Another Mayor: The second most prolific behester was Garcetti’s predecessor. Mayor Antonio Villaraigosa rode herd on more than $25 million in behested payments. The largest recipient was an organization that ran the Summer Nights Light program, which organizes evening sports and activities at city rec centers in dozens of high-needs communities. Nearly $5.5 million in behested funds went to the effort. Another $3.7 million went to the Partnership for Los Angeles Schools, an education effort pushed by AnVil. Villaraigosa also solicited a $1 million donation from Mercury Insurance that went to the Los Angeles Police Department.
Dollars and Price: The councilmember with the highest tally in behested funds is District 9 representative Curren Price. Once again, more than naked numbers are at play—of the $1.15 million in behested funds sparked by Price, $403,000 came in the form of more than 2 million surgical masks (valued at 20 cents each) provided by an entity known as BinacoMed LLC and given to the St. John’s Well Child and Family Center. Price has also helped direct deep six-figure sums to the environmental nonprofit Los Angeles Conservation Corps and the South L.A.-focused Coalition for Responsible Community Development—the latter organization even got $20,000, thanks to Price’s behest, from the development firm run by noted Donald Trump backer and mega-developer Geoff Palmer. They money helped pay for the annual Central Avenue Jazz Festival.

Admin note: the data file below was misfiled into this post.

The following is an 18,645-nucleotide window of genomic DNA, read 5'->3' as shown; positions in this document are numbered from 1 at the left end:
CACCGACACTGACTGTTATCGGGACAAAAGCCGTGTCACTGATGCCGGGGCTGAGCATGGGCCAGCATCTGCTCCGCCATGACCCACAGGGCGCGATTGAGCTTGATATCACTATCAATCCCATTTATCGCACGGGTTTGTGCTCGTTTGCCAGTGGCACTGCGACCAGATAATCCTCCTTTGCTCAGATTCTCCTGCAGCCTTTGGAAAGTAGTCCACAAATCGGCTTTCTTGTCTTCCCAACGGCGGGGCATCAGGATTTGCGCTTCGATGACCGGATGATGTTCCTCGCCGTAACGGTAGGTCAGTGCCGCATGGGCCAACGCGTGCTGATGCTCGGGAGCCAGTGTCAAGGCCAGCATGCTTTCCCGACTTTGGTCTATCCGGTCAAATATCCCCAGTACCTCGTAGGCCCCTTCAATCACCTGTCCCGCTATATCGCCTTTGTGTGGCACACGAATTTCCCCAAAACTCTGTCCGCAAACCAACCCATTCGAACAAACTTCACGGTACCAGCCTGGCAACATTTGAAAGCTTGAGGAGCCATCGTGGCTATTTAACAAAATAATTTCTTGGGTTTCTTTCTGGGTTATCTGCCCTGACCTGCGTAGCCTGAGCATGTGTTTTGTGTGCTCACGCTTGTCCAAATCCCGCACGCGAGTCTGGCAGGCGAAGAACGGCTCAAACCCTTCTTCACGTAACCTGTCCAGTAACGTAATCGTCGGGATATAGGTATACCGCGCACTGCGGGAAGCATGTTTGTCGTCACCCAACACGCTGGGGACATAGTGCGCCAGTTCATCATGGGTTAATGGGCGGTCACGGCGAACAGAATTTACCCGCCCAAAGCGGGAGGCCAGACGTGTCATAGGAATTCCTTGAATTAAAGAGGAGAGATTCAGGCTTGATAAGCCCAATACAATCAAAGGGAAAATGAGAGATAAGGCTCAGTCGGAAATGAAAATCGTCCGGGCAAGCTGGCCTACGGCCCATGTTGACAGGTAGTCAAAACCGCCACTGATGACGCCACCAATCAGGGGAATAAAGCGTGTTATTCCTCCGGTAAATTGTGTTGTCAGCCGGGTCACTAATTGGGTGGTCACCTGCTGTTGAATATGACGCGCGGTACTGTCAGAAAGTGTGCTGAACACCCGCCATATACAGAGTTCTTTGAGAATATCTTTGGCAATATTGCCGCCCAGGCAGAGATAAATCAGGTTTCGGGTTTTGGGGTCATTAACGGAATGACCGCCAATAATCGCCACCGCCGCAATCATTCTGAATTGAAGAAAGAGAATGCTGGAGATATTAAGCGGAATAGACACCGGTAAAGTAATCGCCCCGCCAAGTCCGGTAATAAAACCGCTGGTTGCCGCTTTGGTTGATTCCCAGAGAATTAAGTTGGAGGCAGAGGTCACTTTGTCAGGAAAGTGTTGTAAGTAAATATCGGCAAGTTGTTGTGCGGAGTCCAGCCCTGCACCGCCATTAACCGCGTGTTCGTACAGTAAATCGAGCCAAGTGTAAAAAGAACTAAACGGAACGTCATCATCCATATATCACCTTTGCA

Even a Senator: Everyone knows Alex Padilla as California’s junior U.S. Senator. Some may have forgotten that he launched his political career as a member of the L.A. City Council. In addition to being president of the panel, he proved himself an able financial conduit, with $422,500 in behested payments made over a two-year span starting in 2003. All of the money went to three recipients, with the lion’s share being the $262,500 directed toward the Los Angeles Children’s Museum.
The Current Prez, Too: Speaking of council presidents, the person who now has that job, Nury Martinez, has also figured out how to make money move from those who have it to those who need it. Martinez is listed as being behind $475,000 in behested payments, all made from August 2019 through October 2020. She is on the Ethics Commission database for sparking $150,000 that went from Airbnb to the Coalition to Abolish Slavery and Trafficking. She also helped propel $265,000 in donations to, once again, the L.A. Conservation Corps, with payments including $30,000 from Edison International and $20,000 from City National Bank.
Hidden Figures: The $117 million in behested payments in the last two decades is a staggering sum. It is also not a complete tally. That is because state law only requires revealing behests when an entity doles out $5,000 in a calendar year, and at least two efforts to significantly lower that amount in the city of Los Angeles have failed. In 2014, the Ethics Commission sought to decrease the reporting level to $1,000. But as the Commission later noted, “The City Council declined to implement the recommendation at that time.”
In 2019, the Ethics Commission again laid out reasons to reduce the reporting limit for behested payments to $1,000, noting that the same threshold exists in San Francisco. The council members, who would be impacted by any change, have kept the level at $5,000.